Contact: Rachel Tardelli Vermeal
Communications and Public Relations Coordinator
HANOVER, NH—Focus on Photography marks the first ever survey of post-1950 works from the Hood Museum of Art's photography collection. In anticipation of and in collaboration with this fall's landmark Modern and Contemporary Art at Dartmouth: Highlights from the Hood Museum of Art, this exhibition closely examines the museum's modern and contemporary holdings in photography. Over the past decade, the Hood has engaged significantly with the art of photography, adding nearly two thousand photo or photo-based works to their permanent collection.
On view through March 8, 2009, Focus on Photography introduces a selection of these works, examining the collection along three themes: landscape, photojournalism, and portraiture. Exposing the diverse nature of contemporary photography, this exhibition concentrates on these thematic trends and, within each, a number of subgroupings.
Once viewed as the most literal of mediums, able to record the precise details of the world at a particular moment in time, photography’s image has evolved with the changing times, revealing a complex nature and the capacity to evoke the most individual of visions and interpretations while also suggesting symbolic meanings. Technological advances drove many of these developments as artists pushed the medium to produce a myriad of outcomes. Focus on Photography underscores how artists working today continue to look to traditional subject matters, styles, and methods, despite new developments that have had drastic effects on the processes and results of this medium.
Photographers in this exhibition include artists from twelve other countries, representing the global perspective of contemporary art. Highlighted are works by Joel Sternfeld’s, Dartmouth Class of 1965, surreal and powerful images of the American landscape; German artist Loretta Lux’s “imaginary portraits” of children (created using photo editing software); documentary and photojournalist works by major figures such as James Nachtwey, Dartmouth Class of 1970, Sebastião Salgado, and Eugene Smith; as well as images acquired during Walker Evans’s stay as Dartmouth’s first artist-in-residence in photography in 1972.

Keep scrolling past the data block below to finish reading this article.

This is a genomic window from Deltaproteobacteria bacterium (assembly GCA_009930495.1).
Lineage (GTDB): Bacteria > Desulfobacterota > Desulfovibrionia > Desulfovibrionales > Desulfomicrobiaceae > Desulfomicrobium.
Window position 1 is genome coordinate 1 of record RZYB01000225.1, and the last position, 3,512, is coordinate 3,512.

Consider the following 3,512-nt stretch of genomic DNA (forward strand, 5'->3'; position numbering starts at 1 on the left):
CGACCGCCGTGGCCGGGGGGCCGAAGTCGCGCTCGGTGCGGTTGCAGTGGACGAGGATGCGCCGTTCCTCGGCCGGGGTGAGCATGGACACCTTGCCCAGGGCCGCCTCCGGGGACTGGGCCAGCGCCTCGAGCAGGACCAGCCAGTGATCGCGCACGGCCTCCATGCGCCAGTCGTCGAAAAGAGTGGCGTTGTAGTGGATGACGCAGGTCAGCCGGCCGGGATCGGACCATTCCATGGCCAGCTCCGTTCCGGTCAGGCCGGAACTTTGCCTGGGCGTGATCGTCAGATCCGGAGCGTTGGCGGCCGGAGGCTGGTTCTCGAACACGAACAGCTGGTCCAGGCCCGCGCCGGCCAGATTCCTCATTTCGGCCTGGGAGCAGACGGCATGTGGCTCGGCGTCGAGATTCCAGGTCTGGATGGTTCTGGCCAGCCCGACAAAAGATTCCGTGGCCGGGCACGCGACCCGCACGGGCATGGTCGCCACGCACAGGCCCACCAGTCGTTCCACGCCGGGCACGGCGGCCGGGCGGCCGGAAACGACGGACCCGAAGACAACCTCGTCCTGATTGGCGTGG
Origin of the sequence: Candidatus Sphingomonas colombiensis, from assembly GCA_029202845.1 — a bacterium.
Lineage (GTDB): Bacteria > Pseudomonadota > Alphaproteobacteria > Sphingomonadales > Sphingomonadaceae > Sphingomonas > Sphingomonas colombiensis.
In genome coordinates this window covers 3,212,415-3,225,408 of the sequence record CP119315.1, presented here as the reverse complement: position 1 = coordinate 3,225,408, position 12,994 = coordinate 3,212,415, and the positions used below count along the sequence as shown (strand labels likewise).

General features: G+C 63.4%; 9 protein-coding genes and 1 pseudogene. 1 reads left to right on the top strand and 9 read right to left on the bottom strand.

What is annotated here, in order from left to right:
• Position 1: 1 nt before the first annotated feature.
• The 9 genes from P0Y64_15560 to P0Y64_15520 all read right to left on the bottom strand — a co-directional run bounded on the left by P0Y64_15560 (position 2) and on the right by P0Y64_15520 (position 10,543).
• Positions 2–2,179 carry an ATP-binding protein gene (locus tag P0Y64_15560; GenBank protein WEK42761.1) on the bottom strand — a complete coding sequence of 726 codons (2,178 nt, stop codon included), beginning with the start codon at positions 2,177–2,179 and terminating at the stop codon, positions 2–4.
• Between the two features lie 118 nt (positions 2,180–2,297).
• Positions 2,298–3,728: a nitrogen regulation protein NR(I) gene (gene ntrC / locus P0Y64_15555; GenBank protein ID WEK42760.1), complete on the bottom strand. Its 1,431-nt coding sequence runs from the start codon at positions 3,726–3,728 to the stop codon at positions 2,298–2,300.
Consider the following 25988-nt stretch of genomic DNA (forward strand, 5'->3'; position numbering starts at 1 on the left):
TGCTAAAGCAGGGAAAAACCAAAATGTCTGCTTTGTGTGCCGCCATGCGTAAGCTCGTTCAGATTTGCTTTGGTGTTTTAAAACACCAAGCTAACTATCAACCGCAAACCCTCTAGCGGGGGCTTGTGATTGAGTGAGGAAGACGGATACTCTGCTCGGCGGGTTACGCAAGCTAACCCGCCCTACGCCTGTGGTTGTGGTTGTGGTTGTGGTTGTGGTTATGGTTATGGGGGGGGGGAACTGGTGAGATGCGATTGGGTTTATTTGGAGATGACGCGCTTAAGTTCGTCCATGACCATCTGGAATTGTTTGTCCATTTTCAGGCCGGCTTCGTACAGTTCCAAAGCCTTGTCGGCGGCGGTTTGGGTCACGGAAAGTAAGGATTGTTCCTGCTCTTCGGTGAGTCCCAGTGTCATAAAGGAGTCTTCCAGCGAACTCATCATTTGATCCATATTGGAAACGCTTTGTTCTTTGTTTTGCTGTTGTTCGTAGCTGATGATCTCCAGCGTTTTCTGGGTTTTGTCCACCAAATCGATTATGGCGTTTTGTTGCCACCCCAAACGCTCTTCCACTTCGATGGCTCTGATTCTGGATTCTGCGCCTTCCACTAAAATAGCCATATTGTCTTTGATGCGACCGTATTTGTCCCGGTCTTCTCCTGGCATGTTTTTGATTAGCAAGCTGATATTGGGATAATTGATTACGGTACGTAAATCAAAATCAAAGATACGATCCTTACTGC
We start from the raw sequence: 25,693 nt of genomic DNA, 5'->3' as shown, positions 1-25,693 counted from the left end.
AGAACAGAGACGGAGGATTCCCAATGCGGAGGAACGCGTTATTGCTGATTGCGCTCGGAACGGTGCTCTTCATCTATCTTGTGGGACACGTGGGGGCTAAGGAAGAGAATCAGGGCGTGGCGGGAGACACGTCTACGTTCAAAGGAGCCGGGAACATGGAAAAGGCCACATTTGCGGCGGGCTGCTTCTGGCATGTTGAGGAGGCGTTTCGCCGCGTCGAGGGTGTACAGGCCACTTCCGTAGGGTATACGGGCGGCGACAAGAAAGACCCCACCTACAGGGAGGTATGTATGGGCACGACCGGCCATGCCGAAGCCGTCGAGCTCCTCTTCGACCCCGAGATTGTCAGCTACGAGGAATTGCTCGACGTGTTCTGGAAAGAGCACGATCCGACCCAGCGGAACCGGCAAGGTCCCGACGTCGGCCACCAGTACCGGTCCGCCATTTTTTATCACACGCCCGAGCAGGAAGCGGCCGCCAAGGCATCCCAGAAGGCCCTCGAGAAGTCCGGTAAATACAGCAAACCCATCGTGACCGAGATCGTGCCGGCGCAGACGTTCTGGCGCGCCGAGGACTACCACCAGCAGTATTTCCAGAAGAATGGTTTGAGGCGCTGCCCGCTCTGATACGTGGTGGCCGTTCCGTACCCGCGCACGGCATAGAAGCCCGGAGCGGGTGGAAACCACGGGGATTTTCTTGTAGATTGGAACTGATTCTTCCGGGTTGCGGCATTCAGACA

Focus on Photography presents a mere sampling of post-1950 photography, surveying the Hood Museum’s permanent collection in a directed manner. While mapping contemporary themes in the medium’s subjects and touching upon trends in processes and techniques, this exhibition also emphasizes the diversity of photography as a fine art and portrays the breadth and depth of the Hood’s holdings.
Photographer Andrea Modica, known for her haunting and dreamlike photographs, will give a lecture Treadwell and Fountain on Tuesday, February 24, in the Loew Auditorium at 4:30 P.M., with a reception to follow in Kim Gallery.
Additional programming includes a Lunchtime Gallery Talk on February 10 at 12:30 P.M. with curator Emily Burke, discussing themes in contemporary portraiture, including adolescence and coming-of-age, social and cultural identity and stereotypes, the power of representation and self-representation, and a focus on process. Also, an introductory tour of Focus on Photography will take place on March 7 at 2:00 P.M.
This exhibition was organized by the Hood Museum of Art and is generously supported by Philip Fowler 1927 Memorial Fund. An Exhibition Guide can be found in the gallery. For more information about the collections, exhibitions, and programs, visit www.hoodmuseum.dartmouth.edu.
Last Updated: 2/13/09